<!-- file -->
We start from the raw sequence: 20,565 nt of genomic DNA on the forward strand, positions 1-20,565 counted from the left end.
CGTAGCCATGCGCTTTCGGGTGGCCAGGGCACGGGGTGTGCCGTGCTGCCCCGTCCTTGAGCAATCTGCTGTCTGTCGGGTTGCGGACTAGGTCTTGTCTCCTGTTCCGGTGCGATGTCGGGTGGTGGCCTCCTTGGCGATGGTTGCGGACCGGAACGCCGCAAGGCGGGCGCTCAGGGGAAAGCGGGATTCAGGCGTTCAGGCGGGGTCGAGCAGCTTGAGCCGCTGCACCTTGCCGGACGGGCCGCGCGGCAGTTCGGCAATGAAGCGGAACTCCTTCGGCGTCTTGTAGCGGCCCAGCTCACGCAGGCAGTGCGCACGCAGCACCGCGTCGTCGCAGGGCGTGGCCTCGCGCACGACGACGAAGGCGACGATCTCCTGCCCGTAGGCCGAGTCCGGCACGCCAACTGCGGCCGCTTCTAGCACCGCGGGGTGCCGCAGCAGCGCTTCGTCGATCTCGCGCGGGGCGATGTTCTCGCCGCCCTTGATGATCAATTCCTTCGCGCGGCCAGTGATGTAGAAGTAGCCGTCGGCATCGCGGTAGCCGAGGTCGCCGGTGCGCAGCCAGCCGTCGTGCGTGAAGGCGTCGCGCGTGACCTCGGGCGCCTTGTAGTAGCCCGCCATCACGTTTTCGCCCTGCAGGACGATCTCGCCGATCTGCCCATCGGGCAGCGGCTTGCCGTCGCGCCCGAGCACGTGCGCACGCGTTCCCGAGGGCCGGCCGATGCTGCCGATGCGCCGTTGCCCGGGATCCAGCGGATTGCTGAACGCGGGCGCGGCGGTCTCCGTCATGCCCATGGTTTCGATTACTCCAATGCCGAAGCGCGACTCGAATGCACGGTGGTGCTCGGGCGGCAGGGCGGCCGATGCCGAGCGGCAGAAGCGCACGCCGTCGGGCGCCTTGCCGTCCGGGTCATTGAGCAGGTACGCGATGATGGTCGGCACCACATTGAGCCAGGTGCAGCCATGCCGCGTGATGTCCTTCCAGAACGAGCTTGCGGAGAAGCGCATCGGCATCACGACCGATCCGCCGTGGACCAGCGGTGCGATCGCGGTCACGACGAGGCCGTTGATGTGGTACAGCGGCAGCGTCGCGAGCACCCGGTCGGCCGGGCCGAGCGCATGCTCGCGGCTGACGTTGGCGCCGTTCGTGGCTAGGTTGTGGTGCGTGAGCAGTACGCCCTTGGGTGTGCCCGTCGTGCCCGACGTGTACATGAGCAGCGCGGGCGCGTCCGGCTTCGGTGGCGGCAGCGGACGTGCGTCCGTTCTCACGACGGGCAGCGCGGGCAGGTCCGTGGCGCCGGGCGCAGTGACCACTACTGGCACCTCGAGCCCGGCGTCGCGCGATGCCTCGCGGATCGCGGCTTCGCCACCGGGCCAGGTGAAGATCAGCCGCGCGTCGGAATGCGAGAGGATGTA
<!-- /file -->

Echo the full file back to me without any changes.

We start from the raw sequence: 20,565 nt of genomic DNA on the forward strand, positions 1-20,565 counted from the left end.
CGTAGCCATGCGCTTTCGGGTGGCCAGGGCACGGGGTGTGCCGTGCTGCCCCGTCCTTGAGCAATCTGCTGTCTGTCGGGTTGCGGACTAGGTCTTGTCTCCTGTTCCGGTGCGATGTCGGGTGGTGGCCTCCTTGGCGATGGTTGCGGACCGGAACGCCGCAAGGCGGGCGCTCAGGGGAAAGCGGGATTCAGGCGTTCAGGCGGGGTCGAGCAGCTTGAGCCGCTGCACCTTGCCGGACGGGCCGCGCGGCAGTTCGGCAATGAAGCGGAACTCCTTCGGCGTCTTGTAGCGGCCCAGCTCACGCAGGCAGTGCGCACGCAGCACCGCGTCGTCGCAGGGCGTGGCCTCGCGCACGACGACGAAGGCGACGATCTCCTGCCCGTAGGCCGAGTCCGGCACGCCAACTGCGGCCGCTTCTAGCACCGCGGGGTGCCGCAGCAGCGCTTCGTCGATCTCGCGCGGGGCGATGTTCTCGCCGCCCTTGATGATCAATTCCTTCGCGCGGCCAGTGATGTAGAAGTAGCCGTCGGCATCGCGGTAGCCGAGGTCGCCGGTGCGCAGCCAGCCGTCGTGCGTGAAGGCGTCGCGCGTGACCTCGGGCGCCTTGTAGTAGCCCGCCATCACGTTTTCGCCCTGCAGGACGATCTCGCCGATCTGCCCATCGGGCAGCGGCTTGCCGTCGCGCCCGAGCACGTGCGCACGCGTTCCCGAGGGCCGGCCGATGCTGCCGATGCGCCGTTGCCCGGGATCCAGCGGATTGCTGAACGCGGGCGCGGCGGTCTCCGTCATGCCCATGGTTTCGATTACTCCAATGCCGAAGCGCGACTCGAATGCACGGTGGTGCTCGGGCGGCAGGGCGGCCGATGCCGAGCGGCAGAAGCGCACGCCGTCGGGCGCCTTGCCGTCCGGGTCATTGAGCAGGTACGCGATGATGGTCGGCACCACATTGAGCCAGGTGCAGCCATGCCGCGTGATGTCCTTCCAGAACGAGCTTGCGGAGAAGCGCATCGGCATCACGACCGATCCGCCGTGGACCAGCGGTGCGATCGCGGTCACGACGAGGCCGTTGATGTGGTACAGCGGCAGCGTCGCGAGCACCCGGTCGGCCGGGCCGAGCGCATGCTCGCGGCTGACGTTGGCGCCGTTCGTGGCTAGGTTGTGGTGCGTGAGCAGTACGCCCTTGGGTGTGCCCGTCGTGCCCGACGTGTACATGAGCAGCGCGGGCGCGTCCGGCTTCGGTGGCGGCAGCGGACGTGCGTCCGTTCTCACGACGGGCAGCGCGGGCAGGTCCGTGGCGCCGGGCGCAGTGACCACTACTGGCACCTCGAGCCCGGCGTCGCGCGATGCCTCGCGGATCGCGGCTTCGCCACCGGGCCAGGTGAAGATCAGCCGCGCGTCGGAATGCGAGAGGATGTA